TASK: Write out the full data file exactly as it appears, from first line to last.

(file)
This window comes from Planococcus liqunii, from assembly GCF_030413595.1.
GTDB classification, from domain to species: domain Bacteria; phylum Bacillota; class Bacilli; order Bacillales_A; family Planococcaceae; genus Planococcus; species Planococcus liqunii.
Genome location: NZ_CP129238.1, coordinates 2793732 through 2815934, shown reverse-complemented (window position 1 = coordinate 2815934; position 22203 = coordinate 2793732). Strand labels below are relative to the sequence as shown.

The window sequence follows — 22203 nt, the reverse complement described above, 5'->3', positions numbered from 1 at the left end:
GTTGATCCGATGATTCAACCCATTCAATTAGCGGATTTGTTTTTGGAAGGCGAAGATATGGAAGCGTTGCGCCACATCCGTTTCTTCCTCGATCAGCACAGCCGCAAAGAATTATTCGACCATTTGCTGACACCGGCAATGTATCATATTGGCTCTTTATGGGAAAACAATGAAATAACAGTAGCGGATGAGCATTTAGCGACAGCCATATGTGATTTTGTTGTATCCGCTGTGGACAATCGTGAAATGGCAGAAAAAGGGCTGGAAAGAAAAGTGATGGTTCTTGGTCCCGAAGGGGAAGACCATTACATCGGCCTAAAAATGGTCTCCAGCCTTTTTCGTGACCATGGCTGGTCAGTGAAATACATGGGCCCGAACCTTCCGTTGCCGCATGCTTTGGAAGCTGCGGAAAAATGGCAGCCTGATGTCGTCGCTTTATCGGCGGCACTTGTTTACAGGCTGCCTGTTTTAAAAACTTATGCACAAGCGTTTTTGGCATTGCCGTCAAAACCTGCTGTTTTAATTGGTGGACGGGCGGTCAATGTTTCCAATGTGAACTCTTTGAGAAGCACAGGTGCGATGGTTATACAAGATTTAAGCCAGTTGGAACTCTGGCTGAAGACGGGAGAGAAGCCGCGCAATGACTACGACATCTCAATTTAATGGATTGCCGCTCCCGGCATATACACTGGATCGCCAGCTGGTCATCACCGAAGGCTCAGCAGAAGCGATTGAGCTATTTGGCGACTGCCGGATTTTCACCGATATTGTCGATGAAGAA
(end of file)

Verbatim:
This window comes from Planococcus liqunii, from assembly GCF_030413595.1.
GTDB classification, from domain to species: domain Bacteria; phylum Bacillota; class Bacilli; order Bacillales_A; family Planococcaceae; genus Planococcus; species Planococcus liqunii.
Genome location: NZ_CP129238.1, coordinates 2793732 through 2815934, shown reverse-complemented (window position 1 = coordinate 2815934; position 22203 = coordinate 2793732). Strand labels below are relative to the sequence as shown.

The window sequence follows — 22203 nt, the reverse complement described above, 5'->3', positions numbered from 1 at the left end:
GTTGATCCGATGATTCAACCCATTCAATTAGCGGATTTGTTTTTGGAAGGCGAAGATATGGAAGCGTTGCGCCACATCCGTTTCTTCCTCGATCAGCACAGCCGCAAAGAATTATTCGACCATTTGCTGACACCGGCAATGTATCATATTGGCTCTTTATGGGAAAACAATGAAATAACAGTAGCGGATGAGCATTTAGCGACAGCCATATGTGATTTTGTTGTATCCGCTGTGGACAATCGTGAAATGGCAGAAAAAGGGCTGGAAAGAAAAGTGATGGTTCTTGGTCCCGAAGGGGAAGACCATTACATCGGCCTAAAAATGGTCTCCAGCCTTTTTCGTGACCATGGCTGGTCAGTGAAATACATGGGCCCGAACCTTCCGTTGCCGCATGCTTTGGAAGCTGCGGAAAAATGGCAGCCTGATGTCGTCGCTTTATCGGCGGCACTTGTTTACAGGCTGCCTGTTTTAAAAACTTATGCACAAGCGTTTTTGGCATTGCCGTCAAAACCTGCTGTTTTAATTGGTGGACGGGCGGTCAATGTTTCCAATGTGAACTCTTTGAGAAGCACAGGTGCGATGGTTATACAAGATTTAAGCCAGTTGGAACTCTGGCTGAAGACGGGAGAGAAGCCGCGCAATGACTACGACATCTCAATTTAATGGATTGCCGCTCCCGGCATATACACTGGATCGCCAGCTGGTCATCACCGAAGGCTCAGCAGAAGCGATTGAGCTATTTGGCGACTGCCGGATTTTCACCGATATTGTCGATGAAGAA